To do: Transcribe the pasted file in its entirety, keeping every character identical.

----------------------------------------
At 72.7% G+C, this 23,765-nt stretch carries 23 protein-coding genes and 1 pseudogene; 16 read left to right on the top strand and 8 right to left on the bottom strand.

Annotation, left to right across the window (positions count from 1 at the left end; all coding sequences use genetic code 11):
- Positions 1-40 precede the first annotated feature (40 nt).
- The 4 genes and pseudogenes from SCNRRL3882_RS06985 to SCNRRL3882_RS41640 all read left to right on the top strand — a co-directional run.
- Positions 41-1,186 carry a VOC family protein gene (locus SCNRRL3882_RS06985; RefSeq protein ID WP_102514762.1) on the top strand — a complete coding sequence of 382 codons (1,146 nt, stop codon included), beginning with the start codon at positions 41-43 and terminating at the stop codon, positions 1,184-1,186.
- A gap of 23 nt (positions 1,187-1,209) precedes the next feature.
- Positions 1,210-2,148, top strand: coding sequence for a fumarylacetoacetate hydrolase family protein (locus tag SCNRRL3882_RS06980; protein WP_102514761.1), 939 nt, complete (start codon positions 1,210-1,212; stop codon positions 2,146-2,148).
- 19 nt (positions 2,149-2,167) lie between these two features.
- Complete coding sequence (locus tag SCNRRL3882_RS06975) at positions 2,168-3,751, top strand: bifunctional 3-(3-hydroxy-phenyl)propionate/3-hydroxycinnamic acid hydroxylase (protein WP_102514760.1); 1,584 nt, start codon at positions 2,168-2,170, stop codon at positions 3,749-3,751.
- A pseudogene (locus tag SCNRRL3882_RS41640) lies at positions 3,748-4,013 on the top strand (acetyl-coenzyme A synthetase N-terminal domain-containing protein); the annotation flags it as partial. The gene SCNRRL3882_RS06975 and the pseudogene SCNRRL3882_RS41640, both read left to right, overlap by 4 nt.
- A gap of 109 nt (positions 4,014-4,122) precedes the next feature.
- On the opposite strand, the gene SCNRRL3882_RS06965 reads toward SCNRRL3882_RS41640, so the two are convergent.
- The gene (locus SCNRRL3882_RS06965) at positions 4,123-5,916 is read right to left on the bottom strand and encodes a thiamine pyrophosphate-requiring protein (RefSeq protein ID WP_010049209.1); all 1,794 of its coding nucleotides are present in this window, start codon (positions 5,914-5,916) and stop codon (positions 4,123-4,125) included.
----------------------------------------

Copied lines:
At 72.7% G+C, this 23,765-nt stretch carries 23 protein-coding genes and 1 pseudogene; 16 read left to right on the top strand and 8 right to left on the bottom strand.

Annotation, left to right across the window (positions count from 1 at the left end; all coding sequences use genetic code 11):
- Positions 1-40 precede the first annotated feature (40 nt).
- The 4 genes and pseudogenes from SCNRRL3882_RS06985 to SCNRRL3882_RS41640 all read left to right on the top strand — a co-directional run.
- Positions 41-1,186 carry a VOC family protein gene (locus SCNRRL3882_RS06985; RefSeq protein ID WP_102514762.1) on the top strand — a complete coding sequence of 382 codons (1,146 nt, stop codon included), beginning with the start codon at positions 41-43 and terminating at the stop codon, positions 1,184-1,186.
- A gap of 23 nt (positions 1,187-1,209) precedes the next feature.
- Positions 1,210-2,148, top strand: coding sequence for a fumarylacetoacetate hydrolase family protein (locus tag SCNRRL3882_RS06980; protein WP_102514761.1), 939 nt, complete (start codon positions 1,210-1,212; stop codon positions 2,146-2,148).
- 19 nt (positions 2,149-2,167) lie between these two features.
- Complete coding sequence (locus tag SCNRRL3882_RS06975) at positions 2,168-3,751, top strand: bifunctional 3-(3-hydroxy-phenyl)propionate/3-hydroxycinnamic acid hydroxylase (protein WP_102514760.1); 1,584 nt, start codon at positions 2,168-2,170, stop codon at positions 3,749-3,751.
- A pseudogene (locus tag SCNRRL3882_RS41640) lies at positions 3,748-4,013 on the top strand (acetyl-coenzyme A synthetase N-terminal domain-containing protein); the annotation flags it as partial. The gene SCNRRL3882_RS06975 and the pseudogene SCNRRL3882_RS41640, both read left to right, overlap by 4 nt.
- A gap of 109 nt (positions 4,014-4,122) precedes the next feature.
- On the opposite strand, the gene SCNRRL3882_RS06965 reads toward SCNRRL3882_RS41640, so the two are convergent.
- The gene (locus SCNRRL3882_RS06965) at positions 4,123-5,916 is read right to left on the bottom strand and encodes a thiamine pyrophosphate-requiring protein (RefSeq protein ID WP_010049209.1); all 1,794 of its coding nucleotides are present in this window, start codon (positions 5,914-5,916) and stop codon (positions 4,123-4,125) included.